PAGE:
For our final issue of 2013, we asked some of the artists who made our records of the year to share their favourites


In Loud And Quiet 55 you might have noticed that we published our top 40 albums released in 2013. In that same issue we asked 9 artists responsible for those records to share what their favourite release of the year was. Here’s what each of them said.


Chosen by San Fermin
Sam Amidon
‘Bright Sunny South’
Amidon’s previous records have had these great arrangements by Nico Muhly on them, but this one is more sparse. There are old mountain ballads in there as well as re-appropriated songs by Mariah Carey and Tim McGraw, and they all somehow feel like they’re drawn from the same musical well. There’s a restraint and truthfulness there that’s frustratingly absent in today’s more knee-slappy pop-folk.


Chosen by Channy Leaneagh of Poliça
Jon Hopkins
I remember the first time I heard Jon Hopkins. We were sleepily strolling into the Night and Day festival. The music overtook me and I immediately went and bought it. Since then we’ve been playing that record on the road consistently, and it has not grown tired in the last 6 months. It is a seamless beautiful piece of music from beginning to end that utilizes solo piano, which feeds my Satie-loving ears and is also very progressive and opening. Very well done.


Chosen by August Peru of Vision Fortune
LiL Wayne
‘I am Not a Human Being II’
Whilst sitting in the Idea Store (public library) trying to write about my favourite album of the year the young man sitting next to me refuses to stop chewing so loudly that it is drilling into my brain. It’s not only the chewing that is irritating; for some reason the keys on his keyboard are extra loud so it is totally distracting. Anyway, here it goes… ‘I Am Not a Human Being II’ is the tenth studio album by Lil Wayne. It was one of the most anticipated albums of 2013 (can’t find the citation for this). It is a masterpiece.


Chosen by Johnathan Rado of Foxygen
Kanye West
(Def Jam)
YEEZUS has probably influenced me more than any album in the last couple of years. I spend a lot of time thinking about this album. I’m not sure why. I’m not even particularly into Kanye’s whole catalogue or even modern hip-hop, but there’s something about this record that I can’t get enough of. I think it’s a true piece of art. I find myself listening to it more than most records. I love everything about it – the words, the jump cut samples, the minimal production, “hurry up with my damn croissants”, the obscene amount of autotune on that one song. It all works for me. This year, I’d say I’ve pretty much only listened to ‘YEEZUS’ and ‘A Wizard, A True Star’ by Todd Rundgren. In a way, they’re the same album – more on that later.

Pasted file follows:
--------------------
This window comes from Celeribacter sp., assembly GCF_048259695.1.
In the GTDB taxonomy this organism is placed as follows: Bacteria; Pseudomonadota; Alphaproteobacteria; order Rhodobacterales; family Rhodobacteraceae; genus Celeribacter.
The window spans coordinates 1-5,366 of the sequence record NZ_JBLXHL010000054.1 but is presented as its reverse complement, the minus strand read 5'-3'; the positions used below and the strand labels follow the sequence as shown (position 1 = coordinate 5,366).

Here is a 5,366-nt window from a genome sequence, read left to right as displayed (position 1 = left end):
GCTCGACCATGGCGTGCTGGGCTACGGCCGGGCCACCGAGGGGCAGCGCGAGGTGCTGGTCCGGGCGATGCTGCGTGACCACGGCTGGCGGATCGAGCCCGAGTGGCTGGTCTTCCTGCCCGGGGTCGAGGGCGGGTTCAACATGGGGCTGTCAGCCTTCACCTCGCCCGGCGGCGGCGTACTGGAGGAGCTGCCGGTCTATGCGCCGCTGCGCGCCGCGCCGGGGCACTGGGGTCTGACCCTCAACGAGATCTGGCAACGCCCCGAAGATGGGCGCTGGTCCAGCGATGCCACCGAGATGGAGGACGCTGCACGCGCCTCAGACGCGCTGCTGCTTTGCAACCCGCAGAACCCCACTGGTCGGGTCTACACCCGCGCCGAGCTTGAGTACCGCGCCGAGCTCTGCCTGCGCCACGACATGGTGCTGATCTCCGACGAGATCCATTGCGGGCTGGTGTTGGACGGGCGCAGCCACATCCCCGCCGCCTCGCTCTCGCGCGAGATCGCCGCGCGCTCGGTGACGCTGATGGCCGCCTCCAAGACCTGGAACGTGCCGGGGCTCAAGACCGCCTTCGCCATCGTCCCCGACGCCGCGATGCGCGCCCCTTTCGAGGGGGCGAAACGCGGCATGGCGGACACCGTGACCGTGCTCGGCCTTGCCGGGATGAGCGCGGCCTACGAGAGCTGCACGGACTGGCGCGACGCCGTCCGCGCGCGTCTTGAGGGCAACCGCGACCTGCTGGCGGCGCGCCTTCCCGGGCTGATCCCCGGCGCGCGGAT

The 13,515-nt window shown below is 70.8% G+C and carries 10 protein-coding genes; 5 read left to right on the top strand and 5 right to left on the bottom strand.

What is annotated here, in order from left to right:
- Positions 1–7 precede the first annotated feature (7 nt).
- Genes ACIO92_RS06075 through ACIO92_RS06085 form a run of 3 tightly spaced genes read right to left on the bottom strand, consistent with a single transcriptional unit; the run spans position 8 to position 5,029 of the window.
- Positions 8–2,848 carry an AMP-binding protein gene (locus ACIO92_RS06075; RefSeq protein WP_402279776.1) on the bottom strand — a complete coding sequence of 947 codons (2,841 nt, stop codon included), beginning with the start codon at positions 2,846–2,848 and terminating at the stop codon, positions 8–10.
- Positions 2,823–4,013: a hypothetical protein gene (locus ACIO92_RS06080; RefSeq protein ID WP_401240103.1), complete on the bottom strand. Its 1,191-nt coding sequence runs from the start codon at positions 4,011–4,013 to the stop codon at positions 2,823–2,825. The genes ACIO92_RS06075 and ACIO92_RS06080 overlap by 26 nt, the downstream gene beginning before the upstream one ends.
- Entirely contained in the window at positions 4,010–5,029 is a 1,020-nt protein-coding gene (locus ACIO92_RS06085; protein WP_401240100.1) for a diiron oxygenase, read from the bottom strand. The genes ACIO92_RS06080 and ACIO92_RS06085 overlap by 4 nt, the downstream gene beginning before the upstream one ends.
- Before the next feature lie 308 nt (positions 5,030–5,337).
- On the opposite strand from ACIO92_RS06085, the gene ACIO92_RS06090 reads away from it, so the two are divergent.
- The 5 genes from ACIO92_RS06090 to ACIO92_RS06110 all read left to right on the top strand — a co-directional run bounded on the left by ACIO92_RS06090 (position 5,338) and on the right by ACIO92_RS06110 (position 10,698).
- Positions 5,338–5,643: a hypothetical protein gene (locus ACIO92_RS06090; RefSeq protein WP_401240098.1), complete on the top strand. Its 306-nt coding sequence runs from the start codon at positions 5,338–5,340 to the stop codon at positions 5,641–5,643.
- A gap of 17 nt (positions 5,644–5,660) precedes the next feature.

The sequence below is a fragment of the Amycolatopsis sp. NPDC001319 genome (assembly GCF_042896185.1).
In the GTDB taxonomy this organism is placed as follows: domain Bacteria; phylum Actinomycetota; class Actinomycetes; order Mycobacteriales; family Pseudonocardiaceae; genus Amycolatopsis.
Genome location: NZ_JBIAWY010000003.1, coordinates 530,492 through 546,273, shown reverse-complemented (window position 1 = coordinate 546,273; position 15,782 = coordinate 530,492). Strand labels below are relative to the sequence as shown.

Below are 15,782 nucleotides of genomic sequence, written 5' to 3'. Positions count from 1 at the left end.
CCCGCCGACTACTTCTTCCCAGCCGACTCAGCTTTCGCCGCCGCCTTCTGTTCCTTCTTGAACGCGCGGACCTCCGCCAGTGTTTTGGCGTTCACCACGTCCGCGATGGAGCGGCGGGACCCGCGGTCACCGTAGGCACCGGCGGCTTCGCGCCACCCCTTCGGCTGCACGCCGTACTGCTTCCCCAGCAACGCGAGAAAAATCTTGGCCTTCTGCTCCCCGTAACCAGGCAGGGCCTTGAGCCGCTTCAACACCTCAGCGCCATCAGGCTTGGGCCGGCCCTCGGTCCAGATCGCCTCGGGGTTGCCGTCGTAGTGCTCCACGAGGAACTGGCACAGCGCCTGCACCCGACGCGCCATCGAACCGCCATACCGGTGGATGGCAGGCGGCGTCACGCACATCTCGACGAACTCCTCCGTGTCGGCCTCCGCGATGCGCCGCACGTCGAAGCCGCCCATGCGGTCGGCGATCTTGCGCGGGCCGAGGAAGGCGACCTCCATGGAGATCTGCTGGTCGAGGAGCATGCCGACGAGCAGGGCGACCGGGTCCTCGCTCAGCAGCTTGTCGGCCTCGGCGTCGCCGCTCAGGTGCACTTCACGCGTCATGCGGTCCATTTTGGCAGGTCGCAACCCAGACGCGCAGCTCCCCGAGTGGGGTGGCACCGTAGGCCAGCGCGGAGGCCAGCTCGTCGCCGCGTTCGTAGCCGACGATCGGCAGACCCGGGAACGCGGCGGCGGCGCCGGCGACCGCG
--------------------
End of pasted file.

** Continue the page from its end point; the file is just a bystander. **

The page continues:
Chosen by James Blake
Mount Kimbie
‘Cold Spring FauLt Less Youth’
Mount Kimbie with Cold Spring Fault Less Youth is probably my most listened-to album of the year. I love the fact that it includes King Krule. I think he’s amazing on it. He’s certainly one of my favourite new people and I actually leant him the mic that he recorded his album with. I’m long time best friends with Mount Kimbie as well so it hits a personal soft spot for me.


Chosen by Forest Swords
These New Puritans
‘Field of Reeds’
Field of Reeds pushed These New Puritans into even more lush, exploratory territory, and it was definitely a highlight of my year. It’s not a record that I can digest in one sitting, but the sheer scale of ambition and accomplishment that runs through this record puts a lot of other bands of their age to shame. It twists and turns in the most curious and surprising ways. In my mind it’s an even better record than previous one, ‘Hidden’, which I thought they would never improve on.


Chosen by Andy Hung of Fuck Buttons
‘The Inheritors’
(Border Community)
This year has been incredible for electronic music, but ‘The Inheritors’ held the most anticipation for me. It’s a really ambitious record; attempting to break out of the mould of digital sequencing and the sound that comes with that. That’s why albums like Burial’s ‘Untrue’ were so compelling, where the artist actively tries to destroy the rigmarole of automated sequencing. It’s more generous to the listener, allowing us space to feel and interpret.


Chosen by Connan Mockasin
Kirin J Callinan
I saw Kirin J Callinan perform this year and I found him the most genuine and exciting performer I have ever seen. It was something I hadn’t heard or seen before, which excited and inspired me. The music sounds a bit nasty and scary and you can feel naughty and dirty listening to it, but he has a beautiful voice as well. Actually, maybe I would find the record hard to like and listen to if I hadn’t seen him live before so if you get a chance to see him and his band you should do it.


Chosen by Matthew E White
Julia/Earl/BiLL/Kanye/Bob … and a note to Kendrick
I can’t decide between Julia Holter, Earl Sweatshirt, Bill Callahan, Kanye West and Bob Dylan… And a significant, honorable mention to Kendrick Lamar’s ‘Control’ verse. Lets have a round for these freaks and soldiers.All these folks have courage and imagination in spades. In some its graceful, in others its a bit more reckless.When I listen, that’s what I want, however it may shine through.

Go here for the Loud And Quiet top 40 Albums of 2013

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